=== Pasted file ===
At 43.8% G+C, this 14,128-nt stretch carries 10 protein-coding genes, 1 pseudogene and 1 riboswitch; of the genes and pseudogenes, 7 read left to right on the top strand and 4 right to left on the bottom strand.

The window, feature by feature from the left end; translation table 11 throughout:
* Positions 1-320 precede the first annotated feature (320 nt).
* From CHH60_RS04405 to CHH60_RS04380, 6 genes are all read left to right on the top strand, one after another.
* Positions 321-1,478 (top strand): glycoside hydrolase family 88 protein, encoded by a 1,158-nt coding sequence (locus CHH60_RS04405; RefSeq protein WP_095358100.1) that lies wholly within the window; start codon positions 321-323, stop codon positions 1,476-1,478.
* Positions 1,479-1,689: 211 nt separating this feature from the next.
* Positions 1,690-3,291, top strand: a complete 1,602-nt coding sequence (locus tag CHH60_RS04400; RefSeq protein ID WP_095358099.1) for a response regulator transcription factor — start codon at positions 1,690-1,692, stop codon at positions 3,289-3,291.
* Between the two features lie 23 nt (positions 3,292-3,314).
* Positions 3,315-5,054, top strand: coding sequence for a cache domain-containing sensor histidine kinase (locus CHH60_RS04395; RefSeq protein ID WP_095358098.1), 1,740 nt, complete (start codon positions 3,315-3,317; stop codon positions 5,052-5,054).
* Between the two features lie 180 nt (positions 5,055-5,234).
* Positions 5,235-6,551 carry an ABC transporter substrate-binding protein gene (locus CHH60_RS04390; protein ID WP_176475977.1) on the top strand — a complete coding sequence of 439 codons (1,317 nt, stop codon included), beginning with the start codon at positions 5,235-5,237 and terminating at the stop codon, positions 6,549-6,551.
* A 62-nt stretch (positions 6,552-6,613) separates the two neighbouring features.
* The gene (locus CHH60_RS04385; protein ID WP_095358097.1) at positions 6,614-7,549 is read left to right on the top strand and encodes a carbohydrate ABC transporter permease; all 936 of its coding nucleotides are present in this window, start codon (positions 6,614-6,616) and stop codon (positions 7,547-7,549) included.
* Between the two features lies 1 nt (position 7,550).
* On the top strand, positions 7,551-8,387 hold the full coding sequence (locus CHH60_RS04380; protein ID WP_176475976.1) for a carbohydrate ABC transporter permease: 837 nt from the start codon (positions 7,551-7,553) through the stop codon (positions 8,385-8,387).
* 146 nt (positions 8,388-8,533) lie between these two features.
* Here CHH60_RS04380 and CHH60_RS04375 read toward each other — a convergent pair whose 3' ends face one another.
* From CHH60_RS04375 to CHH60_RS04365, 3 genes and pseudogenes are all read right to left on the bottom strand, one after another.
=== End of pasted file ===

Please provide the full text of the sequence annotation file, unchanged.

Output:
At 43.8% G+C, this 14,128-nt stretch carries 10 protein-coding genes, 1 pseudogene and 1 riboswitch; of the genes and pseudogenes, 7 read left to right on the top strand and 4 right to left on the bottom strand.

The window, feature by feature from the left end; translation table 11 throughout:
* Positions 1-320 precede the first annotated feature (320 nt).
* From CHH60_RS04405 to CHH60_RS04380, 6 genes are all read left to right on the top strand, one after another.
* Positions 321-1,478 (top strand): glycoside hydrolase family 88 protein, encoded by a 1,158-nt coding sequence (locus CHH60_RS04405; RefSeq protein WP_095358100.1) that lies wholly within the window; start codon positions 321-323, stop codon positions 1,476-1,478.
* Positions 1,479-1,689: 211 nt separating this feature from the next.
* Positions 1,690-3,291, top strand: a complete 1,602-nt coding sequence (locus tag CHH60_RS04400; RefSeq protein ID WP_095358099.1) for a response regulator transcription factor — start codon at positions 1,690-1,692, stop codon at positions 3,289-3,291.
* Between the two features lie 23 nt (positions 3,292-3,314).
* Positions 3,315-5,054, top strand: coding sequence for a cache domain-containing sensor histidine kinase (locus CHH60_RS04395; RefSeq protein ID WP_095358098.1), 1,740 nt, complete (start codon positions 3,315-3,317; stop codon positions 5,052-5,054).
* Between the two features lie 180 nt (positions 5,055-5,234).
* Positions 5,235-6,551 carry an ABC transporter substrate-binding protein gene (locus CHH60_RS04390; protein ID WP_176475977.1) on the top strand — a complete coding sequence of 439 codons (1,317 nt, stop codon included), beginning with the start codon at positions 5,235-5,237 and terminating at the stop codon, positions 6,549-6,551.
* A 62-nt stretch (positions 6,552-6,613) separates the two neighbouring features.
* The gene (locus CHH60_RS04385; protein ID WP_095358097.1) at positions 6,614-7,549 is read left to right on the top strand and encodes a carbohydrate ABC transporter permease; all 936 of its coding nucleotides are present in this window, start codon (positions 6,614-6,616) and stop codon (positions 7,547-7,549) included.
* Between the two features lies 1 nt (position 7,550).
* On the top strand, positions 7,551-8,387 hold the full coding sequence (locus CHH60_RS04380; protein ID WP_176475976.1) for a carbohydrate ABC transporter permease: 837 nt from the start codon (positions 7,551-7,553) through the stop codon (positions 8,385-8,387).
* 146 nt (positions 8,388-8,533) lie between these two features.
* Here CHH60_RS04380 and CHH60_RS04375 read toward each other — a convergent pair whose 3' ends face one another.
* From CHH60_RS04375 to CHH60_RS04365, 3 genes and pseudogenes are all read right to left on the bottom strand, one after another.